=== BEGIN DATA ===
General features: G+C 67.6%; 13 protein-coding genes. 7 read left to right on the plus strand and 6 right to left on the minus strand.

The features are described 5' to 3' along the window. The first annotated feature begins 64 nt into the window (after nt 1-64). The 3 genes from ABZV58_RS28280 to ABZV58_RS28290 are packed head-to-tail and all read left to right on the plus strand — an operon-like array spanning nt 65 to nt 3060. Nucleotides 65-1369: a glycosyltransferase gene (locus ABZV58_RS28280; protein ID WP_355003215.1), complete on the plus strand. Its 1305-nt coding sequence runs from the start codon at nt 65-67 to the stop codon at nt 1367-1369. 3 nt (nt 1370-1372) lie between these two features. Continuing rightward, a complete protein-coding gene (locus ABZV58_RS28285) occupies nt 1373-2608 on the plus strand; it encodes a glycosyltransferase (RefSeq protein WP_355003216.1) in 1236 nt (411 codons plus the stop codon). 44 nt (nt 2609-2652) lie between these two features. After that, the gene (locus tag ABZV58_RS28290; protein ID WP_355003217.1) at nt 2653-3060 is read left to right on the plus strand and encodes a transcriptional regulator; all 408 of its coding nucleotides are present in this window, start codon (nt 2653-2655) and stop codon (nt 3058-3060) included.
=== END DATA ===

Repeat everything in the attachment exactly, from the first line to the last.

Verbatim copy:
General features: G+C 67.6%; 13 protein-coding genes. 7 read left to right on the plus strand and 6 right to left on the minus strand.

The features are described 5' to 3' along the window. The first annotated feature begins 64 nt into the window (after nt 1-64). The 3 genes from ABZV58_RS28280 to ABZV58_RS28290 are packed head-to-tail and all read left to right on the plus strand — an operon-like array spanning nt 65 to nt 3060. Nucleotides 65-1369: a glycosyltransferase gene (locus ABZV58_RS28280; protein ID WP_355003215.1), complete on the plus strand. Its 1305-nt coding sequence runs from the start codon at nt 65-67 to the stop codon at nt 1367-1369. 3 nt (nt 1370-1372) lie between these two features. Continuing rightward, a complete protein-coding gene (locus ABZV58_RS28285) occupies nt 1373-2608 on the plus strand; it encodes a glycosyltransferase (RefSeq protein WP_355003216.1) in 1236 nt (411 codons plus the stop codon). 44 nt (nt 2609-2652) lie between these two features. After that, the gene (locus tag ABZV58_RS28290; protein ID WP_355003217.1) at nt 2653-3060 is read left to right on the plus strand and encodes a transcriptional regulator; all 408 of its coding nucleotides are present in this window, start codon (nt 2653-2655) and stop codon (nt 3058-3060) included.